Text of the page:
A bloc led by Mamikon Aslanian essentially won the election with about 39 percent of the vote. Civil Contract party finished second with 25 percent, the most serious of setbacks suffered by it in local polls held in 36 communities across Armenia on December 5.
Aslanian was thus well-placed to regain his post lost in October. But he was arrested on December 15 on corruption charges rejected by him as politically motivated.
The court on Thursday allowed law-enforcement authorities to hold Aslanian in detention for two more months. His lawyers denounced the decision as baseless and said they will appeal it.
Prosecutors deny any political reasons behind the case. They claim that Aslanian illegally privatized municipal land during his five-year tenure.
Vanadzor’s new municipal council has still not been able to hold its inaugural session and elect the community head. Visiting the city earlier this week, Minister for Territorial Administration Gnel Sanosian downplayed the fact that it has had no mayor for over two months.
Four other communities where Prime Minister Nikol Pashinian’s party was defeated or failed to win outright on December 5 also remain in limbo.
In one such community comprising the town of Vartenis and surrounding villages, police cordoned off the municipal administration building in early January to prevent a local opposition figure, Aharon Khachatrian, from taking over as mayor.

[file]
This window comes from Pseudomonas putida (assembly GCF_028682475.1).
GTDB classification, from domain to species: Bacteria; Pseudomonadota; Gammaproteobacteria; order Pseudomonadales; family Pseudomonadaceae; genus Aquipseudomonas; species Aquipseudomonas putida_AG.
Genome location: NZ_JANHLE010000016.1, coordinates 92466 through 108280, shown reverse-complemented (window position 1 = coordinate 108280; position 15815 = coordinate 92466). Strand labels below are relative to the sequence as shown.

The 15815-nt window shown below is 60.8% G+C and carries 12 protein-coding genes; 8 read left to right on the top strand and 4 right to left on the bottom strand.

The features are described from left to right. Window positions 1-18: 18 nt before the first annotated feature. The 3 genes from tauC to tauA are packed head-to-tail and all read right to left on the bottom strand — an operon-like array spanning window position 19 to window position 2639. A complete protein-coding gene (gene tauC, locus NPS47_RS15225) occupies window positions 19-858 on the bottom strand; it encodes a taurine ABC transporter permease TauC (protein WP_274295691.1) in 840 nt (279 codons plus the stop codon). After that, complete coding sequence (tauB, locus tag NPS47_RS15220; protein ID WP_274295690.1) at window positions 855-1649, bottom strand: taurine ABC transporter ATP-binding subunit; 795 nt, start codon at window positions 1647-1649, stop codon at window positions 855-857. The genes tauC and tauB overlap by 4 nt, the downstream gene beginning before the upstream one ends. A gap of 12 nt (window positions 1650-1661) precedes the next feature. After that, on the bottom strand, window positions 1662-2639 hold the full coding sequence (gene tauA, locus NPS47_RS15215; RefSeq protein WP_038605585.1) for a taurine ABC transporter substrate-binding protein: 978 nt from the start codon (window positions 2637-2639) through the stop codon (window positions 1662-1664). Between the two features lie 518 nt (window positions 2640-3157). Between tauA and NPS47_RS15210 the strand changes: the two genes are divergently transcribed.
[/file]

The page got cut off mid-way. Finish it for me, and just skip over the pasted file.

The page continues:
Khachatrian was elected by 14 members of the 27-seat local council representing two opposition blocs. Armenia’s Administrative Court declared his election null and void last week following a lawsuit filed by the ruling party.
Khachatrian’s main ally was arrested shortly after the blocs led by two men reached a power-sharing agreement in December.
Opposition politicians and human rights campaigners in Yerevan have accused Pashinian of sabotaging the election of new heads of these communities to prevent them from falling under opposition control.
Arman Tatoyan, Armenia’s human rights ombudsman, similarly charged on December 17 that opposition groups that did well there are being illegally pressured not to install their leaders or allies as mayors. Pashinian and his political allies deny this.
Last summer, the authorities also arrested the opposition-linked heads of four major communities of southeastern Syunik province. Two of them were set free in December after the Constitutional Court deemed their arrest illegal, saying that they were elected to the parliament and enjoy immunity from prosecution.
The two other Syunik mayors remain under arrest. A bloc led by one of them defeated Pashinian’s party by a wide margin in a local election held in October.